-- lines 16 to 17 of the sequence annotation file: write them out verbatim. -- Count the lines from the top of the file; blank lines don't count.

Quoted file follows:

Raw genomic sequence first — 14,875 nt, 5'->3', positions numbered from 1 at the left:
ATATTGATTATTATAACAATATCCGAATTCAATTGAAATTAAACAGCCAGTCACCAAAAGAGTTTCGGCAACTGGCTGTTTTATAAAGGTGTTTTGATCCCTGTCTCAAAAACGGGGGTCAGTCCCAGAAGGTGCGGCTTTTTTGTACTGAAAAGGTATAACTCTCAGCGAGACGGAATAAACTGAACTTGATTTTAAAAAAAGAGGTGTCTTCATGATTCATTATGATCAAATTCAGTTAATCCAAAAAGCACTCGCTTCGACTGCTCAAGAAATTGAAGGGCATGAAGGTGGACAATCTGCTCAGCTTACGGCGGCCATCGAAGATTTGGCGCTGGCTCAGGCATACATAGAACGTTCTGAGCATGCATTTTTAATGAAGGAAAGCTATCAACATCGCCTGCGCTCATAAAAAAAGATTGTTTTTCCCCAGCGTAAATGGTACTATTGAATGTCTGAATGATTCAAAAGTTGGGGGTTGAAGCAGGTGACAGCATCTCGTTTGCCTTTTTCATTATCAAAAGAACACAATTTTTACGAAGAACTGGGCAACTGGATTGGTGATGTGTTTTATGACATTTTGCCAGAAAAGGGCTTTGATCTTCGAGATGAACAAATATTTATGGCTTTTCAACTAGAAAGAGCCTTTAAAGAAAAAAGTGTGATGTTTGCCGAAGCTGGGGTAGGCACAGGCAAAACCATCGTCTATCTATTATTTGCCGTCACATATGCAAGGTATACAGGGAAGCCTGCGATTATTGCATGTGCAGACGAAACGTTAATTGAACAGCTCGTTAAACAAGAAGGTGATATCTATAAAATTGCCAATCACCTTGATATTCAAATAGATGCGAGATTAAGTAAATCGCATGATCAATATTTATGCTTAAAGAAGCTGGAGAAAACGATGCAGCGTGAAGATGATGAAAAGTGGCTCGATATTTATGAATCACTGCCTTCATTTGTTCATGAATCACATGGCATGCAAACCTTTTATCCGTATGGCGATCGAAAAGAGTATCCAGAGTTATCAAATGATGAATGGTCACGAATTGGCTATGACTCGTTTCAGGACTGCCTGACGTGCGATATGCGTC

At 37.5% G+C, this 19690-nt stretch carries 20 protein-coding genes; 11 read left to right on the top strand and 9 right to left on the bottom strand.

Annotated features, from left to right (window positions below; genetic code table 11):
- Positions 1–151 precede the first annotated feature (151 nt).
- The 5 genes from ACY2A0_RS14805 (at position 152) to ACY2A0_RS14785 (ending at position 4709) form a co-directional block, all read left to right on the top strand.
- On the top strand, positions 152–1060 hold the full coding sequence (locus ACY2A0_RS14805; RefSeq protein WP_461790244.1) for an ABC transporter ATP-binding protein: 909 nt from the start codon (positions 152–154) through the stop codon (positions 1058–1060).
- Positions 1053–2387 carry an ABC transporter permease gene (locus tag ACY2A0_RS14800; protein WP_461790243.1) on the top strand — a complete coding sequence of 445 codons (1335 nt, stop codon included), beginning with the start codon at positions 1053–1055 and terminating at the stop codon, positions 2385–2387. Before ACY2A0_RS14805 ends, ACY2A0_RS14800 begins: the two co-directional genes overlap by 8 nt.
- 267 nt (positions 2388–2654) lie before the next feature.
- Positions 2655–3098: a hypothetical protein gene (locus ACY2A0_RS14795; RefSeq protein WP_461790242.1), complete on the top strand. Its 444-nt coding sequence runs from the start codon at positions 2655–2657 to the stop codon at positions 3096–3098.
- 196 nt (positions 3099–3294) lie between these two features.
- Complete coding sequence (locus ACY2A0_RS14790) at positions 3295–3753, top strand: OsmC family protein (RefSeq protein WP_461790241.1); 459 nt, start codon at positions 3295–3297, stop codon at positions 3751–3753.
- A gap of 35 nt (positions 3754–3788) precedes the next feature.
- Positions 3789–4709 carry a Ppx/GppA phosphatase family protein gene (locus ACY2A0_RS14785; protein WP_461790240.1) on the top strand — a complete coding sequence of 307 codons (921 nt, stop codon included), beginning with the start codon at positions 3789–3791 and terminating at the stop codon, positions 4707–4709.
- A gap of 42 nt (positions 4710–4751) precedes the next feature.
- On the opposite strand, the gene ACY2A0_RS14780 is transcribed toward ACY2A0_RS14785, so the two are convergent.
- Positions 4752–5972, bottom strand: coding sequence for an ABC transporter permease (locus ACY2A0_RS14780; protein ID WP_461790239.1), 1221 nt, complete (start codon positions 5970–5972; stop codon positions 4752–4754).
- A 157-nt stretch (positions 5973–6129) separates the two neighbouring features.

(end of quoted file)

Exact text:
- On the opposite strand, the gene ACY2A0_RS14780 is transcribed toward ACY2A0_RS14785, so the two are convergent.
- Positions 4752–5972, bottom strand: coding sequence for an ABC transporter permease (locus ACY2A0_RS14780; protein ID WP_461790239.1), 1221 nt, complete (start codon positions 5970–5972; stop codon positions 4752–4754).